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The show’s the thing, says IDEA

For the woman taking over the executive reins at the Imaging and Digital Entertainment Association (IDEA), Katherine Singson, it’s all about this year’s The Digital Show, the one after that, and the overarching ‘convergence story’.

Ms Singson (pictured right) is an American who worked in executive roles in California’s Silicon Valley for several start-ups and established brands including Next Computer, Apple and Pixar Animation Studios.

After some time in Europe, she has spent the last few years in Australia working with Microsoft on its X-Box business. She has a background in consumer marketing, public relations and strategic partnerships.

She is currently in the market for her first digital camera.

On Paul Curtis’ retirement from the CEO’s role on June 30 this year, Ms Singson will oversee a team comprising fellow new recruit Judd Ferguson, whose role is to sell exhibition space and liaise with retail partners for the annual industry equipment show; Eve Philips, who has had a administrative manager’s role with PICA/IDEA over many years; and Jerrel Dulay, who has a editorial/’webmaster’ (social media) role. Paul Curtis will continue with IDEA in a consultancy capacity.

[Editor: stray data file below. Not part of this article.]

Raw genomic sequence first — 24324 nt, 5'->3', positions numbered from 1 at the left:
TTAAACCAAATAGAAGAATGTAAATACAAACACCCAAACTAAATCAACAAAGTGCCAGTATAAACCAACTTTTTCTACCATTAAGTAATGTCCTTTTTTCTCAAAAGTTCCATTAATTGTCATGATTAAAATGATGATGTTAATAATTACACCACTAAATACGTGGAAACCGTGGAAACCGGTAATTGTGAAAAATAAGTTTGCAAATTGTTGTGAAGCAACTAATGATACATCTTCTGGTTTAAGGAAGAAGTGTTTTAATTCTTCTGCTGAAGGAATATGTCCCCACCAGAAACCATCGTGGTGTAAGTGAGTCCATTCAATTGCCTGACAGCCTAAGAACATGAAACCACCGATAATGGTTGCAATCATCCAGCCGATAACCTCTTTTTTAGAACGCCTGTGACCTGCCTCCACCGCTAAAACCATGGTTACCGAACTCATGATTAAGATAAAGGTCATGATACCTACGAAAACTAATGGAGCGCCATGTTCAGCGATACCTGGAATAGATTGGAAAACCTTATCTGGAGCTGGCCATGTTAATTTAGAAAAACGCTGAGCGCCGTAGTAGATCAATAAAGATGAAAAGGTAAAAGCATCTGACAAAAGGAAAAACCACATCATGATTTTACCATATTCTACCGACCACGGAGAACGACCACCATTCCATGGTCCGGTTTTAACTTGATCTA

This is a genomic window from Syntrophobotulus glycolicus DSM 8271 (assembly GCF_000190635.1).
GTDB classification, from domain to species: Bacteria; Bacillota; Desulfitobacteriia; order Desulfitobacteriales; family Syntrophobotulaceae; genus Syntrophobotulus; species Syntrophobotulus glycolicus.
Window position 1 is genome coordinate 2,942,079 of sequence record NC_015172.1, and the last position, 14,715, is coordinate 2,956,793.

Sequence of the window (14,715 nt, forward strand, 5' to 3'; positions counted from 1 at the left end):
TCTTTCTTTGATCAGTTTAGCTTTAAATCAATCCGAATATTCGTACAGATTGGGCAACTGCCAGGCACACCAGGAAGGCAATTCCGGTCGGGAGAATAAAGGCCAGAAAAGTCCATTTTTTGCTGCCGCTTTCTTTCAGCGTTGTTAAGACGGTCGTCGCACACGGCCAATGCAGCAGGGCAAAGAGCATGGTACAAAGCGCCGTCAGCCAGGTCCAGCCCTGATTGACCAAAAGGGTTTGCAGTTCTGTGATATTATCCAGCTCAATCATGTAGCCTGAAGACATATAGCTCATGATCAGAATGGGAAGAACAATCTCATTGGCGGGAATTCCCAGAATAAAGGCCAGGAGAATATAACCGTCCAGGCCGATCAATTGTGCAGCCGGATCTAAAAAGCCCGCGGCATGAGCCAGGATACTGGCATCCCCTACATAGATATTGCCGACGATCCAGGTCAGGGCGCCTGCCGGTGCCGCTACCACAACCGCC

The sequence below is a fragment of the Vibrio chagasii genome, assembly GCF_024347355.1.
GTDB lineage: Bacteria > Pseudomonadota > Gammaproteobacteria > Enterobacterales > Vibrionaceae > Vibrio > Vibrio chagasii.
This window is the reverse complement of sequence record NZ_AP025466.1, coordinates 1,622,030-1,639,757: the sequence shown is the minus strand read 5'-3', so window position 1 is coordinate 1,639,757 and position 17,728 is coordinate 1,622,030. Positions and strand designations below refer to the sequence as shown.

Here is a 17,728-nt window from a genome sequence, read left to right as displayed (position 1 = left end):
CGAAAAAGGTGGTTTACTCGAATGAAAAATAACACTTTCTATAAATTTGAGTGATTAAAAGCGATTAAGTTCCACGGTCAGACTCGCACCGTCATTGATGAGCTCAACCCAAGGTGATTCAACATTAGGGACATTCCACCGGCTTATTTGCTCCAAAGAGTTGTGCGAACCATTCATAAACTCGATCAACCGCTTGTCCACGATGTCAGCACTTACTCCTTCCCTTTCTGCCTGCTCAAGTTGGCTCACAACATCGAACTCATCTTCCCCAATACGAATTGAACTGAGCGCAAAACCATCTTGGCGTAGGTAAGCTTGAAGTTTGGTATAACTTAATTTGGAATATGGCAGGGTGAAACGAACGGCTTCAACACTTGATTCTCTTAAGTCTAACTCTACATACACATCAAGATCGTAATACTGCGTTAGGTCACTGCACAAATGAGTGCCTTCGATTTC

‘I might take on a special project or two – that’s really Katherine’s call,’ explained Mr Curtis when Photo Counter met with the out-going and incoming CEOs while they were visiting Melbourne earlier this week. .

IDEA will continue to operate without a physical headquarters, with the expanded IDEA team meeting on a weekly basis.

With staff levels more than doubled, and around $1 million in cash reserves, IDEA is in a position to make a real impact on behalf of the somewhat beleaugured digital imaging industry. With Ms Singson now having worked for IDEA for around five months, we were keen to understand the priorities and challenges the IDEA board had set for her.

She said that the urgent task for IDEA at the moment was obviously The Digtial Show in Melbourne, now just 36 days away, according to the counter on the new The Digital Show website.

She made particular mention of the three IDEA-sponsored keynote speakers she had secured for the PMA Digital Conference: cultural anthropologist Mike Walsh; Pixar veteran AJ Riebl (and the accompanying Australian debut of an Oscar-nominated short animation, La Luna); and  Microsoft’s local consumer head, David McLean, a  man who was immersed in ‘the digital  lifestyle’. (See separate story.)

‘All these…go towards the creativity and sharing that I think is so important about technology,’ she said.